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      The Legacy
      by Jinx&Jedi

      Part 2 :: Dancing with Danger

      The Labyrinth of The Well, Ruined Imperial Palace
          Frigid, murky water churned around their ankles, their boots occasionally kicking up bits and pieces of half-rotted flotsam and the occasional larger pieces that looked vaguely human. The metal of their weapons chilled their already numb hands with the same ferocity as the bitter, foul smelling air stinging their exposed faces. Unexpected underwater currents in several places threatened to suck their feet out from under them and wash them into the abyss to a questionable fate.
          All the while, shadows from overhead bulkheads cast sinister shadows onto the churning water to hide obstacles and into corners where enemies could easily lie in ambush. Around them, in the absolute darkness that surrounded their pool of dim light came the sounds of water dripping, flowing, splashing, and distantly crashing.
          Far ahead of them, Natan and another young ninja scouted ahead, their feet walking on the air barely a finger width above the water. In the flickering light from their torches the werewolf was a ghostly image in shades of dark pewter and the ninja nothing but a brief shift of lighter charcoal in the gloom.
          "Natan." Thorn called, holding his torch high to light more of the area.
          The werewolf stopped and faced him.
          "We will wait here," The blond gestured with the point of a crystal pike at the water, "Too deep to cross at this point."
          "Okay. Be back in a moment." The werewolf acknowledged, ducking under a length of sodden cobweb hanging from the ceiling.
          With a swallow, the young ninja started after him but stopped short as something slick and damp dragged across the silk of her hood. She gasped a quiet shriek as her inquiring hand found the leggy creature before ripping it and her hood off in the same motion. A big, fat -and very harmless- Marsh Spider fell with a soggy plop into the water before it pulled itself back onto the surface, reoriented itself, and skittered away into the darkness. As her hood was swept rapidly into the gloom, she gaped in the direction the spider had fled. Behind them, Natan could see Thorn’s eyes narrowing as he worked his powers. Hasumi gaped after it once more, briefly, as the unreasonable panic fled her mind. Her chocolate-colored eyes wide in her pale face as she blushed profusely and hurried after him, but her limbs still trembled with badly withheld trepidation. As much as the werewolf hated to admit it, skilled as she was, this girl had no place here.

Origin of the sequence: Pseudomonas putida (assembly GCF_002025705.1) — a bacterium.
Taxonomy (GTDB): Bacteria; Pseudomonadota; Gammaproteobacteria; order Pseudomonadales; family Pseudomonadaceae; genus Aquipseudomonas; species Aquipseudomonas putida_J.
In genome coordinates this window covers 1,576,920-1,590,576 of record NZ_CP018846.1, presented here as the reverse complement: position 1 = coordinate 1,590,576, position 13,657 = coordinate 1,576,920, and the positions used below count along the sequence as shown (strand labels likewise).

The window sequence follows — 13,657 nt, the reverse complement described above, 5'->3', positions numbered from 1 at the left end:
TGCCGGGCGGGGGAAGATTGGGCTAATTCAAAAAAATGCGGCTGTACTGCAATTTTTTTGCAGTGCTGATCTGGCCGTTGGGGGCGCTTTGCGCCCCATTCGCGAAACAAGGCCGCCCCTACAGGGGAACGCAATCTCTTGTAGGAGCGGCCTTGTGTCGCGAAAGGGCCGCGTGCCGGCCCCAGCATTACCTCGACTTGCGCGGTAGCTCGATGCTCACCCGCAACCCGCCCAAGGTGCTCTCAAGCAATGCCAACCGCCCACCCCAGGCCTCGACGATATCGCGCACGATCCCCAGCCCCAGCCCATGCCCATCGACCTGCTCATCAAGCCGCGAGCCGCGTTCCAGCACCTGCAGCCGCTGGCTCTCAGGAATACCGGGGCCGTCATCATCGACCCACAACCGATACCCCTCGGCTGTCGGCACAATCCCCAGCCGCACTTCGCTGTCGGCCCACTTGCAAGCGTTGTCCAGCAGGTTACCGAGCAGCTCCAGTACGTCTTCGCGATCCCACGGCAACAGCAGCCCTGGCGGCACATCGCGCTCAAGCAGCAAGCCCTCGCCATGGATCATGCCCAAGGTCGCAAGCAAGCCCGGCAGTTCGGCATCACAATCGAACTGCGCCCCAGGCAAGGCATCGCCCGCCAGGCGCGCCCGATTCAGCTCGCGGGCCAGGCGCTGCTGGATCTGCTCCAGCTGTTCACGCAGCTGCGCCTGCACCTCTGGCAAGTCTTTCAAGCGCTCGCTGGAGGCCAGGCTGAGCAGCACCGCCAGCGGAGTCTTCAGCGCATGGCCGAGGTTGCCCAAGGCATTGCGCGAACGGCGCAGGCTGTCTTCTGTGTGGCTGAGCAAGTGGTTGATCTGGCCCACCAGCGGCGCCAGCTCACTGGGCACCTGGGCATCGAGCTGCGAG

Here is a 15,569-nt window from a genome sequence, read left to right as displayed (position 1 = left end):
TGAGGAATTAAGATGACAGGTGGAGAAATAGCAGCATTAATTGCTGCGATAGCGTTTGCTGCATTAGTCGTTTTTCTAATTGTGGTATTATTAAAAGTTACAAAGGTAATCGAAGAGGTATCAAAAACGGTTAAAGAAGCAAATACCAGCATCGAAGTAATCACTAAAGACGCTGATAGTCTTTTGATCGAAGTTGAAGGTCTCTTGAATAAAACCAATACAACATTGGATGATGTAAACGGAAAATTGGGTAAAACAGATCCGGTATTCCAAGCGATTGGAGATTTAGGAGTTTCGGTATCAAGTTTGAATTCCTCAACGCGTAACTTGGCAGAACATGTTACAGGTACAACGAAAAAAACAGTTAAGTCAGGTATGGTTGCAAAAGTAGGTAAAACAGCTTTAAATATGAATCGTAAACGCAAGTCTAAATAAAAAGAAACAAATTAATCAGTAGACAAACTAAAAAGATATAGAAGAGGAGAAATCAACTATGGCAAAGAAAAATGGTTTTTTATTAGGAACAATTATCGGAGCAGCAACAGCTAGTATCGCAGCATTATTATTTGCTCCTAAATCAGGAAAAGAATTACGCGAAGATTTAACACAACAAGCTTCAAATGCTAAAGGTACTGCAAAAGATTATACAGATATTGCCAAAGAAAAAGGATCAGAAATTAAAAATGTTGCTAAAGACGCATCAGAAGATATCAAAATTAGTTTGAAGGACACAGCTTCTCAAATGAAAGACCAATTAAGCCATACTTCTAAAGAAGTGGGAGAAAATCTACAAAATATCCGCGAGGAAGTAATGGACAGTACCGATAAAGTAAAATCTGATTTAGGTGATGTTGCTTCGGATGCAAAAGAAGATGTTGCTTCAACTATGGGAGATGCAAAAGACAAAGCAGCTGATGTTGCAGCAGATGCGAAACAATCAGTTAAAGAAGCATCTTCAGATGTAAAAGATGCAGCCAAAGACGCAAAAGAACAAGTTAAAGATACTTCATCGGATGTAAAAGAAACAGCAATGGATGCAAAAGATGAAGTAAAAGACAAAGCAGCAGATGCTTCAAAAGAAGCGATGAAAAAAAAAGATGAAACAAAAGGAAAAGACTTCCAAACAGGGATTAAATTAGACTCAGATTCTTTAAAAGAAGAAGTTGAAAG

Natan’s stomach flip-flopped at the scent of her fear as he forced himself to stop, "Get on, Hasumi." He wriggled his back and looked up at her sternly. After being down here for the better part of a day by his reckoning, he’d finally learned her name.
          "O..Okay." She nearly leapt on the wolf’s back, tucking her thin legs so tightly against his sides he could scarcely breathe.
          Darkness swallowed them as they rounded a corner and plunged Hasumi’s world into a terrifying nothingness; although Natan’s eyes - augmented as they were by magic and his wolf’s senses - easily coped with even the dimmest light and beyond. She shuddered and clung to his back like a burr, a whimper escaping her lips.
          "Shhhh..." The werewolf whispered, stalking up to another bend. It was slightly brighter here, the dim morning light filtering through a small crack in the ceiling from higher levels. He blinked at a strong and very familiar scent moving rapidly away from him and onward down the passage. To him, it smelled like a campfire surrounded by lifelong friends or perhaps a warm, friendly kitchen on the coldest night of the year. Perhaps both. He inhaled the scent again, and touched his tongue to the roof of his mouth to inspect the scent closer. Yes, those descriptions were right... But now he could identify the brief scent of spicy cologne and pungent cigarettes from the Mortal World, and all laid over with the chilly scent of something other and indescribable. Natan blinked and straightened as he recognized the scent. ‘Sensei Cale is down here??’ He thought in surprise, the tip of his tail waggling in unconscious lupine excitement. He glared over his shoulder at the appendage until it stopped wagging before turning his attention back to the task at hand.
          He met the faint breeze head on, lifting his nose high to scent the air delicately. A scent like cedar saturated with fish oil united with the odors of fish being processed in a greasy, port-side pub. Another odor came a couple moments later, like the stench of a beach the morning after a red tide. A watery babble brought his hackles up briefly and backed him up a step. He swallowed a growl before it touched the depths of his throat and stepped cautiously forward once more.